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Thread: laying worker?

  1. #1
    Join Date
    Apr 2003
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    Mineral, Virginia
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    Have a swarm I captured recently I thought was failing I opened it up to begin moving the frames with bees over to a weak package I just hived and I noticed There are egg(s) in many cells. Odd part is in many many cases, there are 2 or 3 eggs in a cell. I have not seen this before. Laying worker?

    Michael, I notice you recommended shaking the bees out in front of other hives. Since the swarm completely filled 3 frames with honey, I was going to put frame with honey bees and all in my weak packaged hive, in the outer most frame slots. Bad idea?

  2. #2
    Join Date
    Mar 2003
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    Wyoming MN
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    Might be laying worker, might be new queen. Sometimes, when they are just getting started, it takes a few days for them to get the hang of it. Is there any capped brood? Is it worker or drone brood? If there is none, I would wait a few days, if there is only drones, I would assume laying worker. If you just put the frames in bees and all, they might fight, personally, if it is a laying worker, I would do the shakedown, and give the frames to the other hive without the bees on them.

  3. #3
    Join Date
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    I know it seems like the same end result, but it's not. If you shake the bees out in front of the hive and give that hive the frames it's not the same as putting the frames in the hive with the bees. The bees that you shook off have to come into the hive in a subserviant manner to get accepted, which, because of the demoralizing of the shaking off, they will. If you put them in directly I think they will fight and they may kill the queen in the queenright hive.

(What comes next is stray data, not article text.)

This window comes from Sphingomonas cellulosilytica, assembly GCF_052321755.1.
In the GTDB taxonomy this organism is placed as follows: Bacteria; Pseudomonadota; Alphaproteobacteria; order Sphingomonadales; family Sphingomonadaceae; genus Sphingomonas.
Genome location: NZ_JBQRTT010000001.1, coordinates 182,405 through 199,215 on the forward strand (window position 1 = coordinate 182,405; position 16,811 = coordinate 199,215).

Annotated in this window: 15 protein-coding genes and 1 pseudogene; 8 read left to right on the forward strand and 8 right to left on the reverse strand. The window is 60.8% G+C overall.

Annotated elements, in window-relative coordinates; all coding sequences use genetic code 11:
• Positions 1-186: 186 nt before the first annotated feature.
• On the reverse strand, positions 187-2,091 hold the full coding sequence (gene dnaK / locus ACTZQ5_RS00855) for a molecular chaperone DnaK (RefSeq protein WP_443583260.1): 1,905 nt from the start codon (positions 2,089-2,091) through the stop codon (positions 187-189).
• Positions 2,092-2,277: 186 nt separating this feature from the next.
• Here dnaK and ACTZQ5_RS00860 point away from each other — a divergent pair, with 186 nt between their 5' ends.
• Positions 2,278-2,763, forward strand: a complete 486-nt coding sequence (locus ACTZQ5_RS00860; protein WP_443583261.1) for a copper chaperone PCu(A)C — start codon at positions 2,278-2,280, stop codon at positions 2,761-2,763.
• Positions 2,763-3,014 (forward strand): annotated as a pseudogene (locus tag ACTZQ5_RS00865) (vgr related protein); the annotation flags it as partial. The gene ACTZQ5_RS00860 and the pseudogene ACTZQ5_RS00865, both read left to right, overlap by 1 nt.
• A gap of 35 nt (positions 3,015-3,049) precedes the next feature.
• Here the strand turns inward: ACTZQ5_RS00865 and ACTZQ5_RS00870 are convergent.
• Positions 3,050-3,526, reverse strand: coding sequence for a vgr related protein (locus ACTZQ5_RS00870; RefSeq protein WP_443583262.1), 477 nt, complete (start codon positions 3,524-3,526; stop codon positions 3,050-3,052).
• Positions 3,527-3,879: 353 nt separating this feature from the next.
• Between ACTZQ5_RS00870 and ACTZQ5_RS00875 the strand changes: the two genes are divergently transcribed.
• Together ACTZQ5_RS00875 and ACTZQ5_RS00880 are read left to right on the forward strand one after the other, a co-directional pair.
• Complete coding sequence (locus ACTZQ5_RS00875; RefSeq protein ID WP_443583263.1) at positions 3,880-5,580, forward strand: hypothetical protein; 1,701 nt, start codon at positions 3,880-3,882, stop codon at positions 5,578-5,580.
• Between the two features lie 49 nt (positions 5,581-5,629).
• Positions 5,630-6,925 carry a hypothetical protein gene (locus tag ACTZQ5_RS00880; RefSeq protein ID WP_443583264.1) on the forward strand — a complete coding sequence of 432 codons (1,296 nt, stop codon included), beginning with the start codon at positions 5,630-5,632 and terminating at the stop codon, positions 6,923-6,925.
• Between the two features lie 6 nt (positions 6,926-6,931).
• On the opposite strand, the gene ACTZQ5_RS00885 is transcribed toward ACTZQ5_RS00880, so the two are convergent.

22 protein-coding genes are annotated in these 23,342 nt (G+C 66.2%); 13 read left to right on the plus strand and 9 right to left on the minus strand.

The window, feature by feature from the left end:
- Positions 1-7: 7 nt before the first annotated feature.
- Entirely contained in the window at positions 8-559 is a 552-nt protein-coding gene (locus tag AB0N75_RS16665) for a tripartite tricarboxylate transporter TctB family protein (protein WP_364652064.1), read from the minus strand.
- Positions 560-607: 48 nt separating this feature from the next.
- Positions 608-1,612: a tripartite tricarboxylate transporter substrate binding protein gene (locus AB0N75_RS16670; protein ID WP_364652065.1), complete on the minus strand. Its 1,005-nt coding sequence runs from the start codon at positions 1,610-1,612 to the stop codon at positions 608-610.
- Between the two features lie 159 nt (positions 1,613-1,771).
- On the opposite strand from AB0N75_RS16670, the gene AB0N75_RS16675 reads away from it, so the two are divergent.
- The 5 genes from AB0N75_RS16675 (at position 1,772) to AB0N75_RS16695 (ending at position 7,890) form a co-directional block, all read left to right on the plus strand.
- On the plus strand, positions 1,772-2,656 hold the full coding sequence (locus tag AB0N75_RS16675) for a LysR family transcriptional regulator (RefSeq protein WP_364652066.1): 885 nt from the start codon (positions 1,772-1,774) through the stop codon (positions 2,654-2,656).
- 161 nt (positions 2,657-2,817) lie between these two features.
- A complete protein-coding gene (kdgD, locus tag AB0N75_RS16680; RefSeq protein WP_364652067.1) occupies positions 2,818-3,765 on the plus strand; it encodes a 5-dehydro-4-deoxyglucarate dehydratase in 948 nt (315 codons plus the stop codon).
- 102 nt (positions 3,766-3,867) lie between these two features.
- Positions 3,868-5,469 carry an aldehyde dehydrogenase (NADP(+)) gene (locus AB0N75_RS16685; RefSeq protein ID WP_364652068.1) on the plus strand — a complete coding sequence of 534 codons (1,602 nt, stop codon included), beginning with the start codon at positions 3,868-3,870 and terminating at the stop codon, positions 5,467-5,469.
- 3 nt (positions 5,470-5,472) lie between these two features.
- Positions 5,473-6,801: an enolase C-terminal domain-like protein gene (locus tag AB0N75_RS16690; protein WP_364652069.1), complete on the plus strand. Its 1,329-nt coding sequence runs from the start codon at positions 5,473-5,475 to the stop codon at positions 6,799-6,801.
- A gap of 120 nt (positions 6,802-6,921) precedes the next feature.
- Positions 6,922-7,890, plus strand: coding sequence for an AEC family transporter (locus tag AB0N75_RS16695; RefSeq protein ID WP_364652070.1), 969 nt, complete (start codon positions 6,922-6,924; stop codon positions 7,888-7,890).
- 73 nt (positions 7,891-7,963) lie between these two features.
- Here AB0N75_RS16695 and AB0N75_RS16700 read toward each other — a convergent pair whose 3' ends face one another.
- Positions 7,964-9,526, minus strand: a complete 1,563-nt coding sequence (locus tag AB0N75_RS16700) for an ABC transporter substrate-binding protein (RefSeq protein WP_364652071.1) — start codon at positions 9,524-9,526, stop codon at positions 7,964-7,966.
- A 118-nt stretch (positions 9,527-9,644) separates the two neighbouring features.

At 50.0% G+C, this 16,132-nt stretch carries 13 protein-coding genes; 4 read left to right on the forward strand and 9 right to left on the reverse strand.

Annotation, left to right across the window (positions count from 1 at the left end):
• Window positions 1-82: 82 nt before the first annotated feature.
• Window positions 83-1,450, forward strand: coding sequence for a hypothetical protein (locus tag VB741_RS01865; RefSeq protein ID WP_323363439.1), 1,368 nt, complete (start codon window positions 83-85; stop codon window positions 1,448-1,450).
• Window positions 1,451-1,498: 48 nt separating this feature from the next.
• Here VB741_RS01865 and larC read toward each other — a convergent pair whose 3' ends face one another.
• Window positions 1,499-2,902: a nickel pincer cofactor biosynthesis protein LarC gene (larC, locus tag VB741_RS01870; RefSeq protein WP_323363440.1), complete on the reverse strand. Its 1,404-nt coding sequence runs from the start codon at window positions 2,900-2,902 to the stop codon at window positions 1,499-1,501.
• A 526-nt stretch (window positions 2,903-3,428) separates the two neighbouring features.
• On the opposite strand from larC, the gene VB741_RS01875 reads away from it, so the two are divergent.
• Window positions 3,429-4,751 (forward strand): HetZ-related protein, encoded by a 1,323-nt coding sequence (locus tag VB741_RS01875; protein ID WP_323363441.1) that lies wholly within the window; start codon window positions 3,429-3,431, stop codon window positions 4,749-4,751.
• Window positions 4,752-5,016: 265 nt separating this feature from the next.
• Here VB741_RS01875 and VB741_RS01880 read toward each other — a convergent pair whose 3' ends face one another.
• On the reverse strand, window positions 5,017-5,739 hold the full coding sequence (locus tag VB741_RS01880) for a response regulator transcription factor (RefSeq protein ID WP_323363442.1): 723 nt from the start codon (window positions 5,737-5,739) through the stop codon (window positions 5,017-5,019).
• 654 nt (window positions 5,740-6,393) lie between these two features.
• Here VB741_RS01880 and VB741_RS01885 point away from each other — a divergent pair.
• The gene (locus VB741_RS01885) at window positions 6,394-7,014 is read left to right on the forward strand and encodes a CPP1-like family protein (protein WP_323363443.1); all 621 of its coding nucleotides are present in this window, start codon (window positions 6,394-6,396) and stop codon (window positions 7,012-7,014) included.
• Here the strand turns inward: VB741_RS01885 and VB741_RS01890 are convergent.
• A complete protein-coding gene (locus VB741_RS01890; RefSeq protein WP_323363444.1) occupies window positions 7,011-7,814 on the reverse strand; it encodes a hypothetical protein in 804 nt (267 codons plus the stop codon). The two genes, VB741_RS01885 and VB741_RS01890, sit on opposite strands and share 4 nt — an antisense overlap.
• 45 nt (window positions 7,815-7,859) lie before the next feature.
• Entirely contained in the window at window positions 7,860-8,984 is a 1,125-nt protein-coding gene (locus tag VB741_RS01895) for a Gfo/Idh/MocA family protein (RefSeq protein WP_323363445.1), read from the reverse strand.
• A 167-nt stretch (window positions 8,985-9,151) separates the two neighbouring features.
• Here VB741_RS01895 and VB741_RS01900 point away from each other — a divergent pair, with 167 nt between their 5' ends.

4. #4
    Join Date
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    What's your opinion on the presence of multiple eggs in cells? It's pretty prevalent across the frames

  5. #5
    Join Date
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    Round Top, New York - Northern Catskill Mtns.
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    It would appear to be a laying worker. New queens seem to get it down long before they lay frames of multiple egg cells.

  6. #6
    Join Date
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    Probably a laying worker. If I have a few with double eggs I wait a few days and check again, because I've seen queens do this when they are just starting to lay or just starting to lay for the season. But if you have just solid multiples, it's probably a laying worker.

  7. #7
    kookaburra Guest

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    I'm curious....Do the workers rectify the multiple eggs per cell situation by removing the extras? If so, how long before they remove the eggs?

    -r

  8. #8
    Join Date
    Oct 2002
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    Another sign of a laying worker is that the eggs are often on the sides of the cell. Since the abdomen of the worker is shorter than the queen, the laying worker can't reach the bottom of the cell, thereby placeing the eggs on the side.

    Another thought is that the queen REALLY wants to lay and there may not be enough drawn cells available.

    I had found a colony this weekend that I would have sworn was a laying worker. Shotgun pattern, mostly drone caps, multipal eggs, queen cups all over (no queen cells), then I spotted the queen. She was very large, I figure that she is a failing queen that I captured with the swarm. The colony wasn't doing well so I combined it with another small swarm with a viable queen.

    And yes, I know that the queen I found MAY have been the replacement, but it doesn't matter now, does it?

  9. #9
    Join Date
    Aug 2002
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    I have seen multiple eggs when there wasn't enough room in the brood chamber and the queen wants to lay somewhere.

    Usually the workers sort most things out, but I've seen double larvae in cells before too. I'm sure that doesn't work out in the long run. When it's a laying worker they often don't even feed them.

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